The Syrtos in Lesvos 2
by Christos on Sunday, November 27, 2005
There are many ways of dancing Syrtos in Lesvos. Sometimes, indeed, they are treated as different dances, but the rhythm and basic step are the same, and often you will find different groups of dancers in the same place dancing in different ways to the same music. They choose the way they dance according to the music, the number of dancers in the group, and the space available, as well, of course, as personal preference.
The music is in 2/4 time, and one heavy step followed by two lighter half-steps (SLOW-quick-quick). The local style is characterised by an up-and-down movement from the knees.
The way the dance is done depends on the number of dancers in the group, and the way the music is played - the tempo, style and emphasis.
Three or more dancers dancing in a chain or circle: Simple running step
When many dancers are dancing in a chain or circle, there is not much opportunity for individual variation. Often they use a simple running step to the right (stepping SLOW-quick-quick). This is the step that tourists do at Greek Nights. This is also the step taught to children in beginners classes.
It can be varied by moving backwards to the right (turning the body to the left to do so) or by doing a pausing step where the left foot crosses over to the right on the half-steps, and then the right foot crosses over to the left. Sometimes the leader will lead the line into snake-like patterns, doubling back on itself, or lead the line through a gap under the arms of two other dancers in the line. Alternatively, the leader and the dancer next to him may form an arch with their arms, which the the rest of the line will thread through.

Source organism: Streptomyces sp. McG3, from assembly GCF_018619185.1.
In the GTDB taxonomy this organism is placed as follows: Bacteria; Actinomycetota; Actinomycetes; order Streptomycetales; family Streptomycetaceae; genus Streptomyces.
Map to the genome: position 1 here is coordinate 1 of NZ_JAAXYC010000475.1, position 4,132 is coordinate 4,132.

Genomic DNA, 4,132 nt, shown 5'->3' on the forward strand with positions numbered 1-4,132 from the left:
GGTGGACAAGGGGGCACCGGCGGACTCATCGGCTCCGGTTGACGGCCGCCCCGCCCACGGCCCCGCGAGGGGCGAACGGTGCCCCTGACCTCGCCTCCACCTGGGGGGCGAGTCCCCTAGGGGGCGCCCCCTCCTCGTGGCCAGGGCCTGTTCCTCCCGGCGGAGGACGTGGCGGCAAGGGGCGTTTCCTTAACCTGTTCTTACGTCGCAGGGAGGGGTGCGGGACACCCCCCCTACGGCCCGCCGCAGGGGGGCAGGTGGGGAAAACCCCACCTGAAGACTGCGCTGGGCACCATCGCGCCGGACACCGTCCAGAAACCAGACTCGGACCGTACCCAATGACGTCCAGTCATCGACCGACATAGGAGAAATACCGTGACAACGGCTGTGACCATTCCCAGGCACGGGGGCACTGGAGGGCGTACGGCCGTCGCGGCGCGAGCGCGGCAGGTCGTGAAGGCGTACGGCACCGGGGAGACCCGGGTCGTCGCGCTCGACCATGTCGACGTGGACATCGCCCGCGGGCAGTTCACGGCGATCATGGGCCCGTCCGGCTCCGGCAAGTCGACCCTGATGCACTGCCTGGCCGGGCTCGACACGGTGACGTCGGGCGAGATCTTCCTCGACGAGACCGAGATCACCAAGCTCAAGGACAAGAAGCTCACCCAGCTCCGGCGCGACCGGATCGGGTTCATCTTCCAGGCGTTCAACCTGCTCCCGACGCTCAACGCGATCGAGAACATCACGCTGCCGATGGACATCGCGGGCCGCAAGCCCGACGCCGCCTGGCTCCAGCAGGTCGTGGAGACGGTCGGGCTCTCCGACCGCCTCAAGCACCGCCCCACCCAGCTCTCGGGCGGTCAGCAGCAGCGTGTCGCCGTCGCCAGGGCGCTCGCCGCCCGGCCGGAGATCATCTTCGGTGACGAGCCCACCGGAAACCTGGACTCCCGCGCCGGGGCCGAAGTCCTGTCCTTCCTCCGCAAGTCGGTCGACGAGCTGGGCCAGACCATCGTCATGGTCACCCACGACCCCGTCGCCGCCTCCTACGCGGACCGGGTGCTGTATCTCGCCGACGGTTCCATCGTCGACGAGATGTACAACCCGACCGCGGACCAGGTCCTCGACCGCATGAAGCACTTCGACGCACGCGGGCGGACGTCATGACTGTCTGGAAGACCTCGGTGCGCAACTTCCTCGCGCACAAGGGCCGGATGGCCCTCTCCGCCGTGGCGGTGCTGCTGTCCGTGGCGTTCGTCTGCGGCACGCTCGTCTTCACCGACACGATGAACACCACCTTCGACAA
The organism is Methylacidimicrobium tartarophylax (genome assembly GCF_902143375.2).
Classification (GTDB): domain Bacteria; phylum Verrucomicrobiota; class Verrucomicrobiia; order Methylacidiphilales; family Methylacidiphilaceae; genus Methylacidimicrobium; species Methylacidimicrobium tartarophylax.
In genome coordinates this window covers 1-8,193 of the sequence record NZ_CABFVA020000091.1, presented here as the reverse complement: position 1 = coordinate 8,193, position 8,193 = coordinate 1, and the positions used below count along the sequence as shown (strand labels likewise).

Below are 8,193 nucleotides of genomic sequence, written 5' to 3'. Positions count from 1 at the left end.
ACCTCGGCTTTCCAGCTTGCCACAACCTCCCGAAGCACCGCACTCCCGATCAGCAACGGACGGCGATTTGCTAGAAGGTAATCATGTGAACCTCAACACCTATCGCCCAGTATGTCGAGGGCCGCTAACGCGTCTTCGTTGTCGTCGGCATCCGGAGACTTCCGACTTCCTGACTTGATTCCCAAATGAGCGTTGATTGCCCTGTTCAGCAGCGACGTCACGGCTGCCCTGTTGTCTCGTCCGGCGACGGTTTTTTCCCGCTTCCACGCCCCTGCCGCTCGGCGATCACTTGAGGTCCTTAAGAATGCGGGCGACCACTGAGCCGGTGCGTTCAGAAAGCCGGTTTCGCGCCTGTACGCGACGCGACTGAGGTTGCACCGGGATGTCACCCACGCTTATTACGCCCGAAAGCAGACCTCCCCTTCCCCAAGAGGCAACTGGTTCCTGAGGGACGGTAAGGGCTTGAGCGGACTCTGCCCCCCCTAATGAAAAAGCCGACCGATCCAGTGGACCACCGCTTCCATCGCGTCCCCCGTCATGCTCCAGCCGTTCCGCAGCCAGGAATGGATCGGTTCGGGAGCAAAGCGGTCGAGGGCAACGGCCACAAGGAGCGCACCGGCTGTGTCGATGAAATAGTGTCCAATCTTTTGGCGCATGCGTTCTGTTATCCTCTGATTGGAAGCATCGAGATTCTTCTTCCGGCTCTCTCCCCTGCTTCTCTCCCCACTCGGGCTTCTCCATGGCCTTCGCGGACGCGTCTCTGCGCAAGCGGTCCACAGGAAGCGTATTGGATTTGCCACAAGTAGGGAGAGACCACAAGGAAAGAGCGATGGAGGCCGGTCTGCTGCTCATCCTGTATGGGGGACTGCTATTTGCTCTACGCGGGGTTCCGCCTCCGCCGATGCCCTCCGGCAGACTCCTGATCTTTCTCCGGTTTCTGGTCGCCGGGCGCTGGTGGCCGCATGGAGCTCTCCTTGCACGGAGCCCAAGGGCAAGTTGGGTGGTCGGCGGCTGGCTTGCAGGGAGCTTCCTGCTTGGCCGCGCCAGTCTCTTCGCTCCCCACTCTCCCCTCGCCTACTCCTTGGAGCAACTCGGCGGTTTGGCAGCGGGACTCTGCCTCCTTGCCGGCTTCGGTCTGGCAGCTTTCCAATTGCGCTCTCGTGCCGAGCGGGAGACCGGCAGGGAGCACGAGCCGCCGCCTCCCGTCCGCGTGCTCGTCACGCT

If there is room, and the line is not too long, the dancers may introduce a pausing forward and back pattern at high points in the music, sometimes raising their hands as they step forward.
Dancers in a shorter line or smaller circle will often use what folk dancers call a grapevine pattern. This is where the dancers move slowly to the right, with the left foot going first behind the right foot, and then in front of it.